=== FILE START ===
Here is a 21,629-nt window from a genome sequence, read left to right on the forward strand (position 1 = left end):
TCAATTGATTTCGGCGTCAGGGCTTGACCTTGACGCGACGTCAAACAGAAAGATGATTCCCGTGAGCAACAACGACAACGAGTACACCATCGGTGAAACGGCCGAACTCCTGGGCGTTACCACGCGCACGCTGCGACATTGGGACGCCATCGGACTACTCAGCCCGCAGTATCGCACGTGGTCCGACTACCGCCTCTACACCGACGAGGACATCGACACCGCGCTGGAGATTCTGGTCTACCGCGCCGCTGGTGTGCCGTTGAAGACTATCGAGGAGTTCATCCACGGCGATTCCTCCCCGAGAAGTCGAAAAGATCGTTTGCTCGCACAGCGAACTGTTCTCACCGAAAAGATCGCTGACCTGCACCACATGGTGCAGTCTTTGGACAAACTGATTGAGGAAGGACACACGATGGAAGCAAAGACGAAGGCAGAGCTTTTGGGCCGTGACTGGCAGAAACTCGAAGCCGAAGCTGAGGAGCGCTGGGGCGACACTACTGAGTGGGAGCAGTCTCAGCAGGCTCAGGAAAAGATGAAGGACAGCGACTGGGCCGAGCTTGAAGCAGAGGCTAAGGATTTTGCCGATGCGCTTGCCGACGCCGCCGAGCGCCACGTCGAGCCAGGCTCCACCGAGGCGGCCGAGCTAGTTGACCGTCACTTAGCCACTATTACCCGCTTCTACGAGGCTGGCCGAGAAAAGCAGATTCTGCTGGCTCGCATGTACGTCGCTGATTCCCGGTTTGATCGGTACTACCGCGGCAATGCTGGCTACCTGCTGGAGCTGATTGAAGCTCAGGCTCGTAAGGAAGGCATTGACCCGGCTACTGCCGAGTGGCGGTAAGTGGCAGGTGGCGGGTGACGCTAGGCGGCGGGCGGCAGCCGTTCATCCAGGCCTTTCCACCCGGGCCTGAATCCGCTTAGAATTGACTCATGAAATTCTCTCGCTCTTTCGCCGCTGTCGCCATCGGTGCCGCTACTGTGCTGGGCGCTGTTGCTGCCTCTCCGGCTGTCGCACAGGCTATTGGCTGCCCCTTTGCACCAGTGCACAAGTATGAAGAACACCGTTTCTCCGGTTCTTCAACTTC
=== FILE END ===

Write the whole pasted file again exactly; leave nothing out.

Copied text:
Here is a 21,629-nt window from a genome sequence, read left to right on the forward strand (position 1 = left end):
TCAATTGATTTCGGCGTCAGGGCTTGACCTTGACGCGACGTCAAACAGAAAGATGATTCCCGTGAGCAACAACGACAACGAGTACACCATCGGTGAAACGGCCGAACTCCTGGGCGTTACCACGCGCACGCTGCGACATTGGGACGCCATCGGACTACTCAGCCCGCAGTATCGCACGTGGTCCGACTACCGCCTCTACACCGACGAGGACATCGACACCGCGCTGGAGATTCTGGTCTACCGCGCCGCTGGTGTGCCGTTGAAGACTATCGAGGAGTTCATCCACGGCGATTCCTCCCCGAGAAGTCGAAAAGATCGTTTGCTCGCACAGCGAACTGTTCTCACCGAAAAGATCGCTGACCTGCACCACATGGTGCAGTCTTTGGACAAACTGATTGAGGAAGGACACACGATGGAAGCAAAGACGAAGGCAGAGCTTTTGGGCCGTGACTGGCAGAAACTCGAAGCCGAAGCTGAGGAGCGCTGGGGCGACACTACTGAGTGGGAGCAGTCTCAGCAGGCTCAGGAAAAGATGAAGGACAGCGACTGGGCCGAGCTTGAAGCAGAGGCTAAGGATTTTGCCGATGCGCTTGCCGACGCCGCCGAGCGCCACGTCGAGCCAGGCTCCACCGAGGCGGCCGAGCTAGTTGACCGTCACTTAGCCACTATTACCCGCTTCTACGAGGCTGGCCGAGAAAAGCAGATTCTGCTGGCTCGCATGTACGTCGCTGATTCCCGGTTTGATCGGTACTACCGCGGCAATGCTGGCTACCTGCTGGAGCTGATTGAAGCTCAGGCTCGTAAGGAAGGCATTGACCCGGCTACTGCCGAGTGGCGGTAAGTGGCAGGTGGCGGGTGACGCTAGGCGGCGGGCGGCAGCCGTTCATCCAGGCCTTTCCACCCGGGCCTGAATCCGCTTAGAATTGACTCATGAAATTCTCTCGCTCTTTCGCCGCTGTCGCCATCGGTGCCGCTACTGTGCTGGGCGCTGTTGCTGCCTCTCCGGCTGTCGCACAGGCTATTGGCTGCCCCTTTGCACCAGTGCACAAGTATGAAGAACACCGTTTCTCCGGTTCTTCAACTTC